Some 2,276 964 Carrera RSs were made, with a fair chunk of those heading to the track. There were a limited group of these cars imported to the U.S. for a failed race series and a few more since 911 mania took off, but the bulk of production still lies in Europe, just like this ’92 being offered today from France:

CLICK FOR DETAILS: 1992 Porsche 911 Carrera RS on eBay

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Euro PTS: 1991 Porsche 911 Carrera 2

For some time, the 964 design was relegated to the “least favorite” column for many in the 911 world. Regarded as little more than a bridge between the classic 911 design of the 3.2 Carrera and the sophisticated modern beauty of the 993, appreciation for the clean lines and steadfast simplicity of the 964 has grown. It hasn’t hurt that the cars around it have rocketed up in value, either. So today let’s take a look at a prime example; a ROW 1991 911 Carrera 2 in Paint-to-Sample in Murano Green.

Unlike earlier cars, changes between the ROW 964s and North American cars were relatively minor (minus the special production cars, like the Carrera RS). Power from the 3.6 air-cooled flat-6 was effectively the same as its North American counterpart. The bumperettes were missing on ROW cars, and of course for Euro plates the center rear bumper section was slightly different. Without the 5 mph mandate, ROW cars didn’t have the heavier crash bars behind their bumpers either, nor do they have the collision bars in the doors. As you’d expect, the headlights and tailights are different, and Euro cars had sidelights that were missing on NA cars. Those headlights were adjustable in cockpit via an adjuster next to the key. Foglights were standard on ROW cars and they also had no third brakelight. ROW cars had larger fuel tanks, lower suspension, and a few other minor tweaks. Reading all of that would probably lead you to believe the ROW cars were lighter, and they are – somewhere around 50 lbs or so.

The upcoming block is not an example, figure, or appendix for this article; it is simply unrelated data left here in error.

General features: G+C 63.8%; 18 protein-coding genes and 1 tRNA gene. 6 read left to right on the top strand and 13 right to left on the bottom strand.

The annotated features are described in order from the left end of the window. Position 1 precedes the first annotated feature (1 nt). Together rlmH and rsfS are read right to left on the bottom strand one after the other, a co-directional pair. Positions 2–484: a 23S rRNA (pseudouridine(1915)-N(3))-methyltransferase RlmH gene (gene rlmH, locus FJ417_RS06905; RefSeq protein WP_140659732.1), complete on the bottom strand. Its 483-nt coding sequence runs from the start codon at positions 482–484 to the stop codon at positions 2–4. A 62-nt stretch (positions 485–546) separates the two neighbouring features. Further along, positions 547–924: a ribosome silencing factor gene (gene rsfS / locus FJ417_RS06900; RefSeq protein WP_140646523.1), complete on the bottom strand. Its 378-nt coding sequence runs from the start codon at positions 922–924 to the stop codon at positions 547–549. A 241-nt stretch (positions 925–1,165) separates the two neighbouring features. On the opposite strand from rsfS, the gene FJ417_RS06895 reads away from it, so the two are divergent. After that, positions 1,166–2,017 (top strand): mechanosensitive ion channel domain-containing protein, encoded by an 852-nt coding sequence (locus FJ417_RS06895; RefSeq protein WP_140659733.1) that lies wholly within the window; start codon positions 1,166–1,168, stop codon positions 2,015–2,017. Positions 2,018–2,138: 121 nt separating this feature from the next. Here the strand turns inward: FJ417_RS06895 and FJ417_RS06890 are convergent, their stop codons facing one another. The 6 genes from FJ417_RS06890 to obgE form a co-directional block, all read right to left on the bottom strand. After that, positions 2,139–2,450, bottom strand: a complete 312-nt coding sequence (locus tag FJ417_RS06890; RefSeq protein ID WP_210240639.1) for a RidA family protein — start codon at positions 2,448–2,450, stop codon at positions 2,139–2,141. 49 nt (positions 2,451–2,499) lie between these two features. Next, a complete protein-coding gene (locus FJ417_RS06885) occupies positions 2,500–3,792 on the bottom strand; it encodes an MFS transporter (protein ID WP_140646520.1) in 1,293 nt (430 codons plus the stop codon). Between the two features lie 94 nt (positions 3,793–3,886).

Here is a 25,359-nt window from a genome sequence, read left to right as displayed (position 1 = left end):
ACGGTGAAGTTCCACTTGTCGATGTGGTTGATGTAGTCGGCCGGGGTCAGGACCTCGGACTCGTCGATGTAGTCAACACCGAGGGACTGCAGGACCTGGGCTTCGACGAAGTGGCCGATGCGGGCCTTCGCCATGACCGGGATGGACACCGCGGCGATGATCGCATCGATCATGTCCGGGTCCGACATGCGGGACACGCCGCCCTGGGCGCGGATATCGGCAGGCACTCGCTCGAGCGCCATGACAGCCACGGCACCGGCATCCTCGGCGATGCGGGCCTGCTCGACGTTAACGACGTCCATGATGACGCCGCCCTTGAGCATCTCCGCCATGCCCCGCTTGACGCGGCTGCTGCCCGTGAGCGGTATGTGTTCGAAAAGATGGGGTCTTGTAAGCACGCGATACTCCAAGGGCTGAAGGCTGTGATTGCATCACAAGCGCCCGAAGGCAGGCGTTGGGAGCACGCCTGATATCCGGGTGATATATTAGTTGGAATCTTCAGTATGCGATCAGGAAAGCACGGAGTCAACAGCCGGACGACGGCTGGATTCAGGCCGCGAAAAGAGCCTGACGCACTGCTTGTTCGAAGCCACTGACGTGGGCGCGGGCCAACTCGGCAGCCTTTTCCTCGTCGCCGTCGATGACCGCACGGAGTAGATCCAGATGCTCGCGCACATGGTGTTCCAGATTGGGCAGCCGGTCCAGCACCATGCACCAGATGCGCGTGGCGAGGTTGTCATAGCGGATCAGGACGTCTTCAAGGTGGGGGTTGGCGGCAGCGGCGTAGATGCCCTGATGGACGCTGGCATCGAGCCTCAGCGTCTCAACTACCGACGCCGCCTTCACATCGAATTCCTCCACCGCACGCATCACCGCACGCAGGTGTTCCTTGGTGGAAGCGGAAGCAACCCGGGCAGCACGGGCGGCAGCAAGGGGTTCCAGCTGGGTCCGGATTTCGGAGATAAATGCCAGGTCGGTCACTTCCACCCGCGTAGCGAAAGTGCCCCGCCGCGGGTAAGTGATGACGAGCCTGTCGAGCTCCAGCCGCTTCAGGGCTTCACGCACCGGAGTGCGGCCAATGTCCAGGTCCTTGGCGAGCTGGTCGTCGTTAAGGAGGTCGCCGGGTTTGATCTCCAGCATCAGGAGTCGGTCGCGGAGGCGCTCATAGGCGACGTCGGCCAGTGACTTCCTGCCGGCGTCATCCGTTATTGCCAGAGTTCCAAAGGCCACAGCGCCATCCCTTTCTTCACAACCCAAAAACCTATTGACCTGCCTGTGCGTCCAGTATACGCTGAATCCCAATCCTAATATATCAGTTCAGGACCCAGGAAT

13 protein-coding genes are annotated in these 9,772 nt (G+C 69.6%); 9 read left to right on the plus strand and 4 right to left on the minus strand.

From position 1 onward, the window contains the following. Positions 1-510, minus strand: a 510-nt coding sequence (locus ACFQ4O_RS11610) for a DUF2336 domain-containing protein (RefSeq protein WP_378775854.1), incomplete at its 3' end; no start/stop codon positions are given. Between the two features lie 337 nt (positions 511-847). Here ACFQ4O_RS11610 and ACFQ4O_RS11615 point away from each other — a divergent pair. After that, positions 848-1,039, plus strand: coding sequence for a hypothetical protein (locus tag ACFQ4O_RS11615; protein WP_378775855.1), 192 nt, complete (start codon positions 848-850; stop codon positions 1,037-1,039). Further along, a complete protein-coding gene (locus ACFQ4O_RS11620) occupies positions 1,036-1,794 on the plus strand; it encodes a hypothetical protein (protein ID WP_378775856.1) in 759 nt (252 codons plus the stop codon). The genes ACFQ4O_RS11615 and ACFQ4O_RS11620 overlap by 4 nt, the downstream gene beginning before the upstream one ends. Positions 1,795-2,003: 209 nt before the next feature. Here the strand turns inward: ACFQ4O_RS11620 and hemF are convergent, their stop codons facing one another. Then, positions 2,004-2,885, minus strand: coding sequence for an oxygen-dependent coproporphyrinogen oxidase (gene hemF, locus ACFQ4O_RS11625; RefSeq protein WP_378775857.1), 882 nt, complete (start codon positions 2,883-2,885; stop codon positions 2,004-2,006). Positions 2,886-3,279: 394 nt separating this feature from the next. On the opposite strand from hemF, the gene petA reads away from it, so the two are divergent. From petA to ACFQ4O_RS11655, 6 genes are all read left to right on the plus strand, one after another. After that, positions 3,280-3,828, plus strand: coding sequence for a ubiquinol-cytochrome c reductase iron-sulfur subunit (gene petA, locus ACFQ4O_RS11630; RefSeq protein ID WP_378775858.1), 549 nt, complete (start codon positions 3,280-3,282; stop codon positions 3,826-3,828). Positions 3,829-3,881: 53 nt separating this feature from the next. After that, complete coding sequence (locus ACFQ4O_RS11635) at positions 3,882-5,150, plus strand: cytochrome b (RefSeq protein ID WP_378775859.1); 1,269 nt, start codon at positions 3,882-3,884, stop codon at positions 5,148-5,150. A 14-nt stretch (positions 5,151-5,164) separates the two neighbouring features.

But here it’s not the missing 5-year-old’s weight you’re excited for – it’s just got to be the color:

CLICK FOR DETAILS: 1991 Porsche 911 Carrera 2 ROW PTS on eBay

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1978 Porsche 924

In its second full year for production, Porsche’s entry-level 924 model sped out of the gate – at least, in terms of sales. Some 11,638 traded in 1978, the model’s single most successful year by quite a margin. In fact, if you find an early non-Turbo 924, odds are it’ll be a ’78 since about 30% were when new. Obviously, the appeal of a (relatively) inexpensive Porsche worked; consider that even in the heyday 80s, Porsche never sold more than 2,700 928s a year here – often quite less – and the 924 comprised about 70% of the firms sales in the 1970s. This is the model that kept the lights on, Mr. Turbo Carrera.

Of course, by itself that doesn’t make an early 924 excited, nor is it solely a compelling reason to buy one. But there were some neat options for the early 924, not least of which was the Turbo. There were also a plethora of limited edition models, from the most famous Martini World Championship model to the Sebring ’79 edition, the ’78 Limited Edition, the M471 S models and the Weissach Commemorative Edition to consider. And that’s if you choose to ignore the much better later 924S model, too!

This car is none of those models. Yet, I think it’s still worth a look, so let’s see why:

CLICK FOR DETAILS: 1978 Porsche 924 on eBay